Be prepared to help others: offer to help other players with their equipment, help them find a lost ball and be ready to lend a hand if needed.

Golf is a game that is built on traditions, respect, and good manners. By following these etiquette concepts, you can ensure that your round is enjoyable for yourself and for those around you.

Explain Stroke Play and How to Keep Score in the Game of Golf

Stroke play is one of the most common ways to play golf and keep score. In stroke play, a golfer completes a round of golf and counts the total number of strokes taken to complete the round. The golfer with the lowest number of strokes is the winner.

Here’s how to keep score in stroke play:

Each hole is assigned a par, which is the number of strokes that a good golfer should take to complete the hole. For example, a par-3 hole is typically completed in three strokes.

When a golfer completes a hole, they write down the number of strokes they took on their scorecard. For example, if a golfer completes a par-3 hole in four strokes, they would write “4” on their scorecard.

The golfer’s score for each hole is then compared to the hole’s par. If the golfer takes more strokes than par, they have a “bogey,” and if they take fewer strokes than par, they have a “birdie.”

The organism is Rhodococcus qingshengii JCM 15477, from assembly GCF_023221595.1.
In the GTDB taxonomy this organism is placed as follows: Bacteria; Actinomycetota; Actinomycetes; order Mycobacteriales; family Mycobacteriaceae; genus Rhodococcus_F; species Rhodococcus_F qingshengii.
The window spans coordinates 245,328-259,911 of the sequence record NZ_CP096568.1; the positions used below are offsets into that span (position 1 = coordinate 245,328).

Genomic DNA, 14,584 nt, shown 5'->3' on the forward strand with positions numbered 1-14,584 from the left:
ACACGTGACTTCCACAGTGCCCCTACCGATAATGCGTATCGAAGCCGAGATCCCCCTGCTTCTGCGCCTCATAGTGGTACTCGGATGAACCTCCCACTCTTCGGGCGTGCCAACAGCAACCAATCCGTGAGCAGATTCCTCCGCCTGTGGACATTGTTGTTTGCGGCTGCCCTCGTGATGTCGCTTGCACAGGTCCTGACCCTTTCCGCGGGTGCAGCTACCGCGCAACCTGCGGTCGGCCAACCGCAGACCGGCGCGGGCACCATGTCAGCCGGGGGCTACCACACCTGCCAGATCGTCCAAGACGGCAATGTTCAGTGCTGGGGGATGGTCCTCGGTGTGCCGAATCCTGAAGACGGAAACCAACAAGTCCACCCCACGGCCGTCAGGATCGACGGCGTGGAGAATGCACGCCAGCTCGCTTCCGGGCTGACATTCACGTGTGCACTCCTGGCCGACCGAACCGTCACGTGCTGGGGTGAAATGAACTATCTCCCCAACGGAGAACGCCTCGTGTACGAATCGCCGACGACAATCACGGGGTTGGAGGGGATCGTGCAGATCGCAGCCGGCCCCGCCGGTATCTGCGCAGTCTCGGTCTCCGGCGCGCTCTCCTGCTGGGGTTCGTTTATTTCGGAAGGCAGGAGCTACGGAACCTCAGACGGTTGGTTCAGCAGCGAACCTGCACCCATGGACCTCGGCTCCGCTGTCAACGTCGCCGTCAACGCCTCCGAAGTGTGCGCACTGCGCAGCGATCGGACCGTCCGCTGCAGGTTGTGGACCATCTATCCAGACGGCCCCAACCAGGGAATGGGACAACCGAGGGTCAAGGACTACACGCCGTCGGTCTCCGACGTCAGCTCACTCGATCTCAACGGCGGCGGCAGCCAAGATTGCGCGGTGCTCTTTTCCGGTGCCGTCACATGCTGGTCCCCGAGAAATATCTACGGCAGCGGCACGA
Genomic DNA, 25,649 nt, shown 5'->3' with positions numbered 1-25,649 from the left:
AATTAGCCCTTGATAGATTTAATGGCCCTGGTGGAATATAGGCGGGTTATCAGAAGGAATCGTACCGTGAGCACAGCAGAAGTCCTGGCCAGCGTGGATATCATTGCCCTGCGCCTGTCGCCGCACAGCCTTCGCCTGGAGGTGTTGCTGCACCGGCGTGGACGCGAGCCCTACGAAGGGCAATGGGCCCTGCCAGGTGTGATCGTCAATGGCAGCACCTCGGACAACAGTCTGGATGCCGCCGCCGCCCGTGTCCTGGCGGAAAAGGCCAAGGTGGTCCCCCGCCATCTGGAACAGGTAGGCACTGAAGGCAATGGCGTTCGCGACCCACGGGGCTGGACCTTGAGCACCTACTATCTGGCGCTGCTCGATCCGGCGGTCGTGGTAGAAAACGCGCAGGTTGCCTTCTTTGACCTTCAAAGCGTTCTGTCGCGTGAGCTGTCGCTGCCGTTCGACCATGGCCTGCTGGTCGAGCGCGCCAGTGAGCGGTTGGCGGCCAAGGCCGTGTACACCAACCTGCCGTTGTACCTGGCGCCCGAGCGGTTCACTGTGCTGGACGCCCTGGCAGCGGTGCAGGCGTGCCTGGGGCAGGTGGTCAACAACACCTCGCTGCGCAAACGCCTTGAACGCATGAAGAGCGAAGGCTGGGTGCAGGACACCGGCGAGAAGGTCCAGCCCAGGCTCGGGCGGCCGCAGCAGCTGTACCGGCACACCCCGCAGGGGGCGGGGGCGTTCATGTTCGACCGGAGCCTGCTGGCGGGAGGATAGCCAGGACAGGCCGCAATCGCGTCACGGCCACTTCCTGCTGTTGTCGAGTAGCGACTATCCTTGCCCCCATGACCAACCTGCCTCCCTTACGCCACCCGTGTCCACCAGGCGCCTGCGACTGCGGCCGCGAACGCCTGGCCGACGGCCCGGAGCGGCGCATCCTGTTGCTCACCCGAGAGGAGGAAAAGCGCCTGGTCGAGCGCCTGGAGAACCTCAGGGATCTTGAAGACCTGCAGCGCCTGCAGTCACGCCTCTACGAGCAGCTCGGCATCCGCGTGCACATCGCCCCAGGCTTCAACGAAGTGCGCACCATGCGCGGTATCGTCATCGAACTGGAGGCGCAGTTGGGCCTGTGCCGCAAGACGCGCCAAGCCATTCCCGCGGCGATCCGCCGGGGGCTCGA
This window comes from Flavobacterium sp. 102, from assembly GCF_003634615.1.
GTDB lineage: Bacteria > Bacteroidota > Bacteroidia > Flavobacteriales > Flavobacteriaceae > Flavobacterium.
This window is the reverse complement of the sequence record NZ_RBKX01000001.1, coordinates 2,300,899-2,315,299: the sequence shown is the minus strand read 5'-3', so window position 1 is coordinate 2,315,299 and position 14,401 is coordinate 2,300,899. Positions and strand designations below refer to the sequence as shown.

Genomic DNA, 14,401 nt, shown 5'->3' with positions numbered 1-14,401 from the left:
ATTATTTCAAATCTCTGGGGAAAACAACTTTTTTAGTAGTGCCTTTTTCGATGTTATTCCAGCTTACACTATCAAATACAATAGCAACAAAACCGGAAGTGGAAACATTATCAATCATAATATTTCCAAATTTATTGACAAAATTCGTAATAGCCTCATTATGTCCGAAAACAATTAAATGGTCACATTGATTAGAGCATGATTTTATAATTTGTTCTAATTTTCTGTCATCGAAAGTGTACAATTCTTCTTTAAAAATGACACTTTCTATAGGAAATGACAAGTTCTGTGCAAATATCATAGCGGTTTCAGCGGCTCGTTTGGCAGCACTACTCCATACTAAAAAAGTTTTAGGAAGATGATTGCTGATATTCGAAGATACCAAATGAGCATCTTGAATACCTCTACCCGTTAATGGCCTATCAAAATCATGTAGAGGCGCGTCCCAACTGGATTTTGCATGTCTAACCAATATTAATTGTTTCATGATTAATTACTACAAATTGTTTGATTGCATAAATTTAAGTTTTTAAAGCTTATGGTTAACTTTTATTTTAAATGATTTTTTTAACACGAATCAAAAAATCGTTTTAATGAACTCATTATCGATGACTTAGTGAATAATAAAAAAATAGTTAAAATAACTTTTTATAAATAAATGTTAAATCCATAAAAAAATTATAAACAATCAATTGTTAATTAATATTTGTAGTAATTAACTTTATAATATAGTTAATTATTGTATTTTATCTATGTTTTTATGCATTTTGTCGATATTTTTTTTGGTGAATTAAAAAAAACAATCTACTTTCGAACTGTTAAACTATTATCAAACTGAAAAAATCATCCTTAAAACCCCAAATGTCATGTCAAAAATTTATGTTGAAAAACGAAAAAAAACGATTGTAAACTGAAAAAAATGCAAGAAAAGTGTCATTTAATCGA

The golfer’s total score for the round is the sum of the strokes taken on each hole. For example, if a golfer completes a round of 18 holes and takes 84 strokes, their total score for the round is 84.

The golfer with the lowest total score is the winner of the round.

In addition, golfer must abide by the rules of the game, and should take into account penalties or other strokes that may affect their score.

It’s important to keep accurate score, as it’s the only way to determine the winner of the round, and also it will help the player to identify areas of improvement in their game.

In stroke play, it’s also common to use the term “over par” or “under par” to describe a golfer’s score. For example, if a golfer completes a round with a score of 72, and the par for the course is 72, they are said to be “even par.” If a golfer completes a round with a score of 70, they are said to be “two under par.”

Explain Match Play and How to Keep Score in the Game of Golf

Match play is a different way to play golf and keep score compared to stroke play. In match play, instead of counting the total number of strokes taken to complete a round, players compete against each other on a hole-by-hole basis. The player who wins the most holes wins the match.

Here’s how to keep score in match play: